Properties can have a Sell Score of High, Medium, or Low.
- High - The property is in the top 5% of properties that are likely to sell in the next 6 months.
- Medium - The property is in the next 15% of properties that are likely to sell in the next 6 months.
- Low - The property is in the lower 80% of properties, meaning it's less likely to sell in the next 6 months than High or Medium properties.
What is predictive analytics?
Predictive analytics involves using historical data with machine learning and artificial intelligence to predict what will happen in the future. We analyze historical data with a mathematical model that considers key trends and patterns. We then apply this model to current data to predict what will happen next.
How accurate is the Sell Score?
A High Sell Score property is 2 to 6 times more likely to transact in the next 6 months than a randomly selected property.
What does this mean?
- If you select 100 off-market homes at random, on average, 2 to 3 of those properties will likely sell in the next 6 months.
- If you select 100 off-market homes with a High Sell Score, 5 to 20 of those properties will likely sell in the next 6 months.
Tip: Using the Sell Score in conjunction with other layers, like Home Equity and Ownership Time, can increase the probability that you're targeting properties that are likely to sell.
How do we measure the Sell Score's accuracy?
We measure the Sell Score's performance through an equation that compares properties with a High Sell Score to the homes that have actually sold. We run this equation in limited geographic areas to calculate accuracy among various markets.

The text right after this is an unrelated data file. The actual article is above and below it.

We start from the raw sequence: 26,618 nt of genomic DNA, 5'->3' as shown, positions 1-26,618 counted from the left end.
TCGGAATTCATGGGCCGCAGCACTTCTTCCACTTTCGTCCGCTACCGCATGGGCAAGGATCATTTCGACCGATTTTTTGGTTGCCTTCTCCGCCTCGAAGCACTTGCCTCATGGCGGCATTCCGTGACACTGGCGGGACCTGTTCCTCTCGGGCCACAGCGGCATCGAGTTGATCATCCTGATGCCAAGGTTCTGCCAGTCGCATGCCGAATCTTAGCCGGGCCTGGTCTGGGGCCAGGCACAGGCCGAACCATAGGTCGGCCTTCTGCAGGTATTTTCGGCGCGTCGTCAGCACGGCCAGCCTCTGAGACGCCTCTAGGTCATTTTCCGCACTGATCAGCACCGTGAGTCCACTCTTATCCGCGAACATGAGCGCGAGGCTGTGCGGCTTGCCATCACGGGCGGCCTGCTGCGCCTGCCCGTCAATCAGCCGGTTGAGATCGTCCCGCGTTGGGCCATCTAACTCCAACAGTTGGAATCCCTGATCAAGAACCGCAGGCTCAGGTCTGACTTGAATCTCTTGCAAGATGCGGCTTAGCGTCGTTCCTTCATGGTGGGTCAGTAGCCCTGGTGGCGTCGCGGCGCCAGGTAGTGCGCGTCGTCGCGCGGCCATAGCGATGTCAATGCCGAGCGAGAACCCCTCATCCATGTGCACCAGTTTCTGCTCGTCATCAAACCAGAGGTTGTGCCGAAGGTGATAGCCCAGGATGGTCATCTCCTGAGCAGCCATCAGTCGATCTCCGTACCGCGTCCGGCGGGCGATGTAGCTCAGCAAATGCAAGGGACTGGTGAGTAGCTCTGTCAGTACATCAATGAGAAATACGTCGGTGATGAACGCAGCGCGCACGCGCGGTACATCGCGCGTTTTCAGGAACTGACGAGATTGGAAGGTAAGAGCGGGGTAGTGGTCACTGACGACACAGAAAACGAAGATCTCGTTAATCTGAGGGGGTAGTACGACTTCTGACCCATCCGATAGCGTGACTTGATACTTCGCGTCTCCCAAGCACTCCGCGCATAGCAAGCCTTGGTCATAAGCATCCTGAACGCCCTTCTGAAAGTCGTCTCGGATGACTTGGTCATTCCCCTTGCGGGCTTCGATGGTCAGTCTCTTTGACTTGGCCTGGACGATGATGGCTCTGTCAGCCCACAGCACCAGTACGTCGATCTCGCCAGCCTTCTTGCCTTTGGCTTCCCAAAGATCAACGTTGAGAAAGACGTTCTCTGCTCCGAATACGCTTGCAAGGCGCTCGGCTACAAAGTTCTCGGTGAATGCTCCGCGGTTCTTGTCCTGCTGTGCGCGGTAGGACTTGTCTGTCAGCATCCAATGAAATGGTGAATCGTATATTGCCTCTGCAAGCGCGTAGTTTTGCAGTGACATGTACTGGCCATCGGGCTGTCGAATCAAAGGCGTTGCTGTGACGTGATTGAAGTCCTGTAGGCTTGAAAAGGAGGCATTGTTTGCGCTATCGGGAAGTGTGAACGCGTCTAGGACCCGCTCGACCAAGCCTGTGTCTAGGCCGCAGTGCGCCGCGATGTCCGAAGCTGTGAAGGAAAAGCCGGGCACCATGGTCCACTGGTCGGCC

Why should I use the Sell Score?
The purpose of predictive analytics is to help you prioritize your time, so you can reach out to the right people with the right message. The Sell Score is a tool to help with prioritization. While you may not have the time or resources to send out 10,000 mailers to build your brand, you can instead focus on 100 properties with High Sell Scores and yield better results.
How often does Remine calculate the Sell Score?
We calculate Sell Scores biweekly to keep the scores as up to date as possible. Not every property will see a difference with each Sell Score update, but an average of about 5% of properties change each month.
A property's Sell Score may change over time as we receive the new or updated information. The Sell Score model is always changing and improving, so Sell Score changes are a good thing.
How is Sell Score calculated?
We calculate Sell Score using weighted values, so you may occasionally come across some surprising results (e.g., a property that transacted within the last year with a high Sell Score).
The following are the primary variables that affect the Sell Score:
- Property attributes (e.g., square footage, bedrooms/bathrooms, and current valuation).
- Property transaction history (e.g., time since last sale, current mortgage(s), and foreclosure history).
- Neighborhood averages of the previous two variables, for many different neighborhoods (e.g., by ZIP code, by city, and by state).
When any of these data points change, the Sell Score changes accordingly.
Why don't I see a Sell Score on this property?
We disable Sell Score for active listings and leave it disabled until 6 months after the property has sold, the listing has expired, or the listing has been canceled.